The author would like to thank Professor Shelby McKenzie for his assistance and guidance in the drafting of this comment. The author would also like thank his wife Reyna and daughter Maestri Elizabeth for their inspiration and selfless support throughout the drafting of this Comment as well as the entire law school experience.
Devastation, destruction, and a new way of life were introduced to the residents of the Gulf Coast on August 29, 2005 with the arrival of Hurricane Katrina. Unfortunately for Louisiana, the road to recovery after the devastation of Katrina was tragically interrupted almost one month later in the form of another category three hurricane named Rita. The amount of damage caused by Hurricane Katrina alone is staggering, with an impacted area of 90,000 square miles--an area larger than Great Britain.1 As of March 8, 2006, over $36.9 billion had already been appropriated for response and recovery efforts in the Gulf Coast, with even more funds being requested.2
Louisiana has focused its use of such resources on rebuilding the state in an attempt to bring back the many residents and businesses that had to take to higher ground.3 Such a rebuilding effort has been dubbed by some as "the biggest redevelopment effort in history."4 However, with such a mass effort of rebuilding, the concern turns to the scores of contractors who are flocking to the Gulf Coast in an attempt to get a bite at the FEMA apple.5 Page 606
The number of citations issued to contractors for "shoddy work" and failure to obtain requisite state licenses has increased from 237 in the year leading up to Katrina to over 460 since.6 In addition, consumer complaints against contractors and fines levied against them have also dramatically increased.7 It seems inevitable that these rebuilding efforts will be plagued by a multitude of construction defect claims, some arising at the outset of construction while others may go unnoticed for years. Thus, it becomes necessary to explore Louisiana's remedy for such defects in the context of insurance coverage and determine whether this remedy is up for the long and arduous task it will be confronted with for years to come. The time is now to provide illumination on an area of insurance law in Louisiana that heretofore has been masked in a gray fog.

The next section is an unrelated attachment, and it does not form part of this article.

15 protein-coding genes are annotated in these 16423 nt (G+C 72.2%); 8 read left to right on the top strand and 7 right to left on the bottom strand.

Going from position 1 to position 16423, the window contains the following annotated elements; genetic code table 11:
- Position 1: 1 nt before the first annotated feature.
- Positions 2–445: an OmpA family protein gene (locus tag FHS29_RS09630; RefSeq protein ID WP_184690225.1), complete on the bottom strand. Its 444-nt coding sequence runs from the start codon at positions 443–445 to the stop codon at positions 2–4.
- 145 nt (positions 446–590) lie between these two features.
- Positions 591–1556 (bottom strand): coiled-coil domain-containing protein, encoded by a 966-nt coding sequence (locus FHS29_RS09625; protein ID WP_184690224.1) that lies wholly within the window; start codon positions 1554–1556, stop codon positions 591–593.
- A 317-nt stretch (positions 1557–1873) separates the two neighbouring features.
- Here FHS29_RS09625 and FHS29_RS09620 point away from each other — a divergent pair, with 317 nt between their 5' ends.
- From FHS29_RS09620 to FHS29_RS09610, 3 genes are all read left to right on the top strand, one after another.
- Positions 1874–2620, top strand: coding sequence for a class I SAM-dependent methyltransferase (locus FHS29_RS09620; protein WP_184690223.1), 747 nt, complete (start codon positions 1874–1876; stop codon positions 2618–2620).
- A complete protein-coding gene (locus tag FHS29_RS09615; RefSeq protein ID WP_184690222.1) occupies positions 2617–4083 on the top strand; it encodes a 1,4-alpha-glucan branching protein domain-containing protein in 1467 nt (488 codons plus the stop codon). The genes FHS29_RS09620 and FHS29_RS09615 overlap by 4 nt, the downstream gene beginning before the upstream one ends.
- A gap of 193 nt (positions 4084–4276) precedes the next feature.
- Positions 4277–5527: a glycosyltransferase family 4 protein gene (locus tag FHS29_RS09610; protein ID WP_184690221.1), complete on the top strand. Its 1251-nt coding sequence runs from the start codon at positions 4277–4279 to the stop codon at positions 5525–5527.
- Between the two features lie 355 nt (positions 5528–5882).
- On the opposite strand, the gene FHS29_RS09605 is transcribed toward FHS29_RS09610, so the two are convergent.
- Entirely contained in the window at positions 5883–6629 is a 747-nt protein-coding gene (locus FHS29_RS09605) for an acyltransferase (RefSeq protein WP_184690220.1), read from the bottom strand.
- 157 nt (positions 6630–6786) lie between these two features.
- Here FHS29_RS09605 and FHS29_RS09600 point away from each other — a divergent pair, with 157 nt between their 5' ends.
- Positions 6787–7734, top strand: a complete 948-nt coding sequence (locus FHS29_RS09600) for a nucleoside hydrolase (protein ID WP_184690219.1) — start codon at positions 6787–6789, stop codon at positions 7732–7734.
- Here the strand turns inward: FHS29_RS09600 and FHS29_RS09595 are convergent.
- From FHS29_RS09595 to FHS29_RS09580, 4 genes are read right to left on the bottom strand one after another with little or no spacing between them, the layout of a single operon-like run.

This Comment examines the jurisprudential response to construction defects resulting in property damage in the context of insurance coverage. The question that must be clearly answered up front with property damage claims is whether there was an "occurrence"8 that "triggered"9 coverage for the claimed "property damage."10 What is typically at issue is whether insurance coverage is triggered when the damage is discovered or when Page 607 damage results from exposure to this "shoddy work," which may occur years prior to its discovery.11
Courts have utilized different trigger theories in an attempt to interpret insurance policy language to determine whether damage occurred at the exposure to a harmful condition, such as the first time it rained on a leaky roof, or whether damage occurred when the resultant rotten framing was discovered by the property owner. The problem with the use of such theories, as Louisiana jurisprudence demonstrates, is the lack of consistency regarding when and why one particular theory is used over the other. Thus, the determination of which insurer must provide coverage for potentially millions of dollars worth of post-Katrina rebuilding efforts is at the mercy of a court simply employing one theory over the other. Rather than bearing the resultant risk and uncertainty, it is likely that insurers will pass this uncertainty on to insureds in the form of increased premiums.
It must be mentioned at the outset, however, that the employment of any trigger theory to determine when the "property damage" occurred is only the beginning of the analysis. Although beyond the scope of this Comment, an in-depth analysis must also be undertaken to determine whether there are applicable exclusions in the policy that ultimately exclude coverage.12 This Comment Page 608 focuses solely on when property damage is deemed to have occurred according to common law trigger theories by attempting to interpret policy language. And, although inspired in part by the potential property damages resulting from hurricane rebuilding efforts, the forthcoming analysis of the proper employment of trigger theories is equally relevant in any context concerning other types of damage, whether property or personal injury.